I realized this week that I had spent 50 consecutive nights in the same bed for the first time since around 1965. I’m neither bragging nor complaining. It’s just another strange factoid from the strangest of years.
Remember Dec. 31, 2019, when a million people gathered in Times Square toasting 2020? Yeah, I bet those fools would like to have a do-over right about now. What’s the current jargon? The reset button? Yeah, let’s all go back and hit the reset button on this one.
But it is an ill wind, indeed, that blows no good, so staying home for five or six fortnights in a row hasn’t been all bad. I’ve gotten to do a lot of reading.
Never mind that I was supposed to have been actually writing a new book rather than reading a few dozen. It’s hard to concentrate when the world is insane, and you are part of the insanity. But I have read an awful lot.
Are you familiar with Jack Reacher? Well, I am — now. He is nothing like Tom Cruise, by the way. Cruise is a little on the small size. The guy in the Lee Childs books that Cruise portrayed in a couple of movies is 6 feet, 5 inches and weighs around 250 pounds. He roams from place to place with only his toothbrush and always manages to get into trouble with bad guys. He doesn’t mind beating people up, or killing them, if they need killing, and does so with great enthusiasm. He dispatches people by the dozens in each novel. And there are dozens of Reacher novels. And I have read every one.
More recently, however, I have turned to non-fiction and just finished a remarkable book about a quite remarkable man — Sir Winston Churchill.
The book is called “The Splendid and the Vile,” by Eric Larson and covers the period from around May 1940, when Churchill first became prime minister of Great Britain, through America’s entry into World War II, in minute detail. It is almost a day-by-day report of what Churchill and those in his inner sanctum were doing and thinking and reads almost like a novel. Except, unlike in the Jack Reacher books real people were dying every day at the hands of Adolph Hitler.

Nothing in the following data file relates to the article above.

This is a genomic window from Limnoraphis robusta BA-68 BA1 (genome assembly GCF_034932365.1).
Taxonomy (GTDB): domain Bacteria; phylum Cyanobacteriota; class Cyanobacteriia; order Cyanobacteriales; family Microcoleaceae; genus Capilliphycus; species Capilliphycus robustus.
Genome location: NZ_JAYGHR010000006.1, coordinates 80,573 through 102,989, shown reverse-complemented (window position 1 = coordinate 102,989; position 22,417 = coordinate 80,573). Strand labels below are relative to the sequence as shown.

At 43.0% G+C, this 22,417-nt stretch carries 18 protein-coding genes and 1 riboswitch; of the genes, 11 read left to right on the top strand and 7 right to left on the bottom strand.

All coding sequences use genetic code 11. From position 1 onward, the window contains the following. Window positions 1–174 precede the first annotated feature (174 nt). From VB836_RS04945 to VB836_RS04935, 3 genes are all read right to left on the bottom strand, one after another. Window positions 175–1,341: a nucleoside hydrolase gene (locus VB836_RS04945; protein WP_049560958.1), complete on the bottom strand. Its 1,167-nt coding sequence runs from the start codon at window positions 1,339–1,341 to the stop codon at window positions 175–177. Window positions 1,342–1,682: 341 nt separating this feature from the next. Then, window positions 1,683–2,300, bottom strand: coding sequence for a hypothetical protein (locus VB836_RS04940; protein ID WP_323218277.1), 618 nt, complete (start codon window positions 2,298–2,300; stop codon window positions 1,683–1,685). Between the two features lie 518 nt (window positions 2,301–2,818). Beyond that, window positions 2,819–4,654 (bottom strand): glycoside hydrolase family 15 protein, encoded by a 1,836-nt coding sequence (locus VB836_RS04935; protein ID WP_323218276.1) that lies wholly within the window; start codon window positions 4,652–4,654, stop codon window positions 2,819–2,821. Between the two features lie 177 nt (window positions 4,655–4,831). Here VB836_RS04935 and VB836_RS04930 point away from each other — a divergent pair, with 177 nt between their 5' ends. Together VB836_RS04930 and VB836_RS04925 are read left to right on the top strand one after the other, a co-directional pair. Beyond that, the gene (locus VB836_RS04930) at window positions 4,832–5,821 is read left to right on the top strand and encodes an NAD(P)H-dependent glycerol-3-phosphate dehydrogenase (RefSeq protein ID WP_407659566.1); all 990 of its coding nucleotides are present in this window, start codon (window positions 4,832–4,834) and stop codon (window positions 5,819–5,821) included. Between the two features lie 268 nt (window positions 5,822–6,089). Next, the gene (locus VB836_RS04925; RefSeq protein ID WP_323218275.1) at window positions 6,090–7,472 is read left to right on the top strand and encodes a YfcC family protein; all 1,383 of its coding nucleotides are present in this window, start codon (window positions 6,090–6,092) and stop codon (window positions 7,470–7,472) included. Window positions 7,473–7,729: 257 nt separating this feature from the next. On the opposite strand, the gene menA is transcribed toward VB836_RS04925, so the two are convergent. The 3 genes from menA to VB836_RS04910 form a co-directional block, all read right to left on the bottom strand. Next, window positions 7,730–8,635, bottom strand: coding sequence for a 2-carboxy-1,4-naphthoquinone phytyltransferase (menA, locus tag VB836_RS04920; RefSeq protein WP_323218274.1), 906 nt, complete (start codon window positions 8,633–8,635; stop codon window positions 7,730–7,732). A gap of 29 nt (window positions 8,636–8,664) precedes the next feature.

Reading this book has reinforced what I already knew. If there was ever a man put on Earth to serve a populace at an exact time in history, it was Winston Churchill in 1940. He saved the world with the eloquence of the English language as his primary weapon.
All of Europe had capitulated to the Nazis. America was determined to stay out of the war. Yet Churchill refused to give up and refused to allow the British people to give up. Day after day, month after month, the German Luftwaffe flew sortie after sortie after sortie over England and London itself — determined to bomb that country into submission — and Churchill’s leadership in the face of certain defeat enabled the British to carry on.
In the process of helping his tiny island hang on, Churchill developed a close relationship with American President Franklin Roosevelt and eventually the two held their noses and formed an alliance with Joseph Stalin and the original Axis of Evil was defeated.
But it was the leadership of Churchill, first and foremost, that held Hitler at bay until that alliance could be formed. He really did save the world. And you know what he got for his troubles?
He got voted out of office at the end of the war. Less than two months after V-E Day.
All glory is fleeting.
Meanwhile, as we fight our own war against the unseen enemy that is COVID-19, there is so much malarkey and fear-mongering being thrown around that it is hard to separate truth from fiction. Everybody, it seems, has an angle and everybody wants to spin things to suit a certain agenda and because of that, everything has to be taken with a block of salt. Not a grain. A whole block — one large enough to serve as a salt lick for a whole herd of Herefords. And there is about as much excrement being thrown around with all the so-called facts as that same herd might produce in a week’s time.
One day someone will write a book about what we are going through. I hope it is Erik Larson. He seems to be good at separating fact from fiction. And he recognizes a real leader when he sees one — warts, feathers and all.
Oh, and, for the record — the British people realized they had fouled up in 1945 and asked Churchill to come back and serve again in 1951. Lucky for them, he said yes.